fancy shape

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  • Should you buy an engagement ring on the High Street?

  • How to use a GIA inclusion plot to pick a beautiful diamond

  • How to clean your diamond jewellery

  • How to choose the perfect ruby

  • Pear shaped diamonds - a guide

    The first consideration when choosing a pear shaped diamond is the exact shape of the pear. This is described by the shape of the shoulders, which is the wider part of the pear shape diamond, the shape of the wings, which are the curved section towards the tip of the diamond, and the ratio of the length to width.

    The shoulders should have a nice curved shape without being too bulky. A shoulder size between these two diamonds would be aesthetically ideal.

    The wings of the stone should be gently curved, making an attractive pear shape. The stone on the right has beautiful wings, whereas the wings for the stone on the left are a little too straight.

    Sometimes, the polishing company who are cutting the diamond will take cutting decisions which adversely affects the beauty of the diamond. For example, this pear shaped diamond has an 'open' culet. This means that the culet has been polished into a flat surface, rather than a pointed one. This is done to retain carat weight but shows as a dark spot in the middle of the stone.

    Different pear shaped diamond will have different levels of light refraction. Comparing these two diamonds, the stone on the right has more fire than the stone on the left. This is one reason why it is important the diamond is assessed for its optical performance.

  • Asscher cut diamonds - a guide

    This style of diamond is often referred to as an Asscher cut diamond. In this light, we are looking to see which diamond has the brighter, whiter areas on the diamond and so which shows the best light return.

    The stone on the left is a typical square emerald. It is suffering from light leakage in the table of the diamond, making it a little glassy, which you can see by the lack of light return. The stone on the right is absolutely gorgeous with excellent light return. This is what you should be aiming for in Asscher cut diamond.

    It is apparent is the lack of fire in the table of the diamond on the left. This is caused by the facets not being correctly positioned causing light leakage in the stone. In comparison, the diamond on the right is looking absolutely stunning. This is also the amount of fire you should be aiming for stone cut to give the best optics.

    In terms of their proportions, both diamonds have a depth percentage of 68%. The table on the size right stone is 62% whilst the left hand stone is 58%. You might expect the stone with the smaller table to generate more fire from the crown, but as you can see this is not the case.

    This is why when we select our Asscher cut diamonds, we find it is essential to hand pick each one for perfect optics to ensure right level of brightness and fire in the diamond. This way we can weed out diamonds like the stone on the left, which sound rather good based on the information in the GIA lab report, but in practice disappoint when you inspect them with your eyes.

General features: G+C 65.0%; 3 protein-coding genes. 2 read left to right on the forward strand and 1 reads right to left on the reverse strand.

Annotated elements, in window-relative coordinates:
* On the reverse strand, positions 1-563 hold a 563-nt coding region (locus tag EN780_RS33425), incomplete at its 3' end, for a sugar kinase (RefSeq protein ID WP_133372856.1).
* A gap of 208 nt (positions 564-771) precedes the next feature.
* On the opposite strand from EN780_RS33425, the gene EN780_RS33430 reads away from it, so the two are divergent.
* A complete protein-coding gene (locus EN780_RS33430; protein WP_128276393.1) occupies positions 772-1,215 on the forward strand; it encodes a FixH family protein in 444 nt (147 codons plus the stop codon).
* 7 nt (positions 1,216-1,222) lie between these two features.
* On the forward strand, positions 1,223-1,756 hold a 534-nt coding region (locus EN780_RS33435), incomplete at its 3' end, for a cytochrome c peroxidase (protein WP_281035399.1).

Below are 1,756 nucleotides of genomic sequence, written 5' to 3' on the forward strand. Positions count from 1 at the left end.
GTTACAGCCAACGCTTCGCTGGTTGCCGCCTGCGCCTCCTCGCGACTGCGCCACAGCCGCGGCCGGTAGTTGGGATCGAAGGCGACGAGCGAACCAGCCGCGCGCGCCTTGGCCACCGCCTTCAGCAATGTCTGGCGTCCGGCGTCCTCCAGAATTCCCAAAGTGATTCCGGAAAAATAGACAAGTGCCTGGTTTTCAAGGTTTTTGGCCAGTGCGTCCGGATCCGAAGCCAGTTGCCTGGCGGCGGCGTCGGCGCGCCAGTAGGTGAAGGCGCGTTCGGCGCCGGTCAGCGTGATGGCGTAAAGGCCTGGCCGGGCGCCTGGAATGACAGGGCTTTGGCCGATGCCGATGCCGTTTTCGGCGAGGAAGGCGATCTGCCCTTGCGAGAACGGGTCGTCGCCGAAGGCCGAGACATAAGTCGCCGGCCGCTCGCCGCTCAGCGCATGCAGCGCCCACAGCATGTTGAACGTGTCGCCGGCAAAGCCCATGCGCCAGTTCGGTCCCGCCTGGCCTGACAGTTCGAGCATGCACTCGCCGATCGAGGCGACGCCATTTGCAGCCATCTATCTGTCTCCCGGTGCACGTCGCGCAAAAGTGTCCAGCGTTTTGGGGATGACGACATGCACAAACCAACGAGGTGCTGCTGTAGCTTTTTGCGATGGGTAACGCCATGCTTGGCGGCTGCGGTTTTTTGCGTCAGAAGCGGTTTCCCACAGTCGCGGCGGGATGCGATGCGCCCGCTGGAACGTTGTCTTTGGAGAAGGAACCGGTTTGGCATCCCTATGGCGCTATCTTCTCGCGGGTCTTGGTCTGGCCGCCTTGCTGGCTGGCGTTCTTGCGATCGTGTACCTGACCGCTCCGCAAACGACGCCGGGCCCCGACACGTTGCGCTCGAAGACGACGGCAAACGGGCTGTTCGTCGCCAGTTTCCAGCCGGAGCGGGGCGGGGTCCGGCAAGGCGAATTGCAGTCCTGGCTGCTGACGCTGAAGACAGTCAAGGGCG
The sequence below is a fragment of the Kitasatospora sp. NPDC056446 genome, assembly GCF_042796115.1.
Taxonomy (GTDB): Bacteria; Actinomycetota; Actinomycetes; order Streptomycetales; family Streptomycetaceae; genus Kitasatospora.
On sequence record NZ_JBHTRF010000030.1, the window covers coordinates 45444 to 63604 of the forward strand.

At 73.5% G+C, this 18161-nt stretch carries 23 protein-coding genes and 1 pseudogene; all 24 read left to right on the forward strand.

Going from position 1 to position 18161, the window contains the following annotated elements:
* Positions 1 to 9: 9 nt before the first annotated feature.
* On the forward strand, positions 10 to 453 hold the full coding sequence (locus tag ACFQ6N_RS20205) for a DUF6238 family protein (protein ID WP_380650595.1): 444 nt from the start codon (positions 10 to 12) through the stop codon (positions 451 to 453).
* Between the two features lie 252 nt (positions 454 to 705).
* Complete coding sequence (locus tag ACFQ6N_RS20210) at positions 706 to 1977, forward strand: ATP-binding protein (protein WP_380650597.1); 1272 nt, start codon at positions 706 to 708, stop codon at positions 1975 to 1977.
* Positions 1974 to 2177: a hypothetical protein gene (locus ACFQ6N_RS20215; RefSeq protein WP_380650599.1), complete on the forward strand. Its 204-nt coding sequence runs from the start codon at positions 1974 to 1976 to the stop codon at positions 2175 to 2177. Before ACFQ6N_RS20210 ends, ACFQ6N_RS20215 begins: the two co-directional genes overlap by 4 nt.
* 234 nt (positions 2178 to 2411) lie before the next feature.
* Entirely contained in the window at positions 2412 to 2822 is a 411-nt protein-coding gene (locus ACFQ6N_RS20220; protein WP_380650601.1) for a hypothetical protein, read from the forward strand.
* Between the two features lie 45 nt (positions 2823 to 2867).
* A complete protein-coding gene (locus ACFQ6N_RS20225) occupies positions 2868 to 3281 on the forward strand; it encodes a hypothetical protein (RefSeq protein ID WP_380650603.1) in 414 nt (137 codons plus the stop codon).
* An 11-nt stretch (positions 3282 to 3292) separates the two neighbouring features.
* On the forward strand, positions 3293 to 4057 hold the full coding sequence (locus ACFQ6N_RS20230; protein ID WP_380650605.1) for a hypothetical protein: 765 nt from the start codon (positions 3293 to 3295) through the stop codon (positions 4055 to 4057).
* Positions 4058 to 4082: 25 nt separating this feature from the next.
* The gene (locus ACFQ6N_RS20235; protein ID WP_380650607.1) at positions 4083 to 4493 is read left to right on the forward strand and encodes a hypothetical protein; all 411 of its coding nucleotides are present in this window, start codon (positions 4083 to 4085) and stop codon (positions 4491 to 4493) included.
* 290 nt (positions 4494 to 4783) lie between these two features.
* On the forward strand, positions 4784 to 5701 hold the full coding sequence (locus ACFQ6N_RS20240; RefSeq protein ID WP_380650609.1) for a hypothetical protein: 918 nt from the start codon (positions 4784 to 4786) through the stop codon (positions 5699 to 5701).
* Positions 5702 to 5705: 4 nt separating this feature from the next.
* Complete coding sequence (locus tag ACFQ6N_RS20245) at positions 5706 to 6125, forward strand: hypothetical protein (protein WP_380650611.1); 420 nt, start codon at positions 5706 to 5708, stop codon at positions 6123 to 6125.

• Princess cut diamonds - a guide

    When choosing a princess cut diamond, it is important to first assess the brilliance of the stone - this is the level of white light return and pattern of contrast generated by the diamond. Here is a comparison between one of our hand-picked, princess cut diamonds certified by GIA on the left, versus a typical GIA certified princess cut diamond on the right which didn’t pass our optical tests.

    The stone on the left has a very strong amount of white light return coupled with very nice pattern of contrast. The stone on the right has patches of good light return, but also has areas of light leakage which tend to give to give the diamond a grey overtone which looks less attractive to the naked eye.

    If you are researching buying a princess cut diamond, you will usually find suggestions on-line for the ideal table and depth percentages that the diamond should have. Both of these stones have a depth of 71% and a table of between a 71% and 72%. This is considered to be in a premium range and so accordingly you might expect both diamonds to be similar in terms of the amount of fire they create. However, they have very different levels of fire/refraction. This shows that it isn’t possible to reliably predict the optical performance of the diamond just from a GIA grading report or by comparing table and depth percentages.

    Another interesting observation is the size of the flashes of fire. Even though the stone on the right has less refraction, you will notice that the flashes of fire are a little larger in size than the diamond on the left. This is because it is a three chevron princess cut and hence has fewer facets on the pavilion. This doesn’t make the diamond more or less beautiful; it just changes the character of the stone a little.

    Next you can compare the sparkles of the diamond. The diamond on the left has a very good level of sparkle which is very attractive to the eye. In comparison, the diamond on the right has some areas of the stone which are really underperforming.

    Using the common dimensions of table and depth % as a guide to predict the optics of a princess cut diamond is very unreliable. The comparision shows that two stones which, according to the GIA report might suggest they are very similar, are in fact poles apart in terms of the appearance of the fire, scintillation and brilliance. This is why we hand pick every princess cut diamond.

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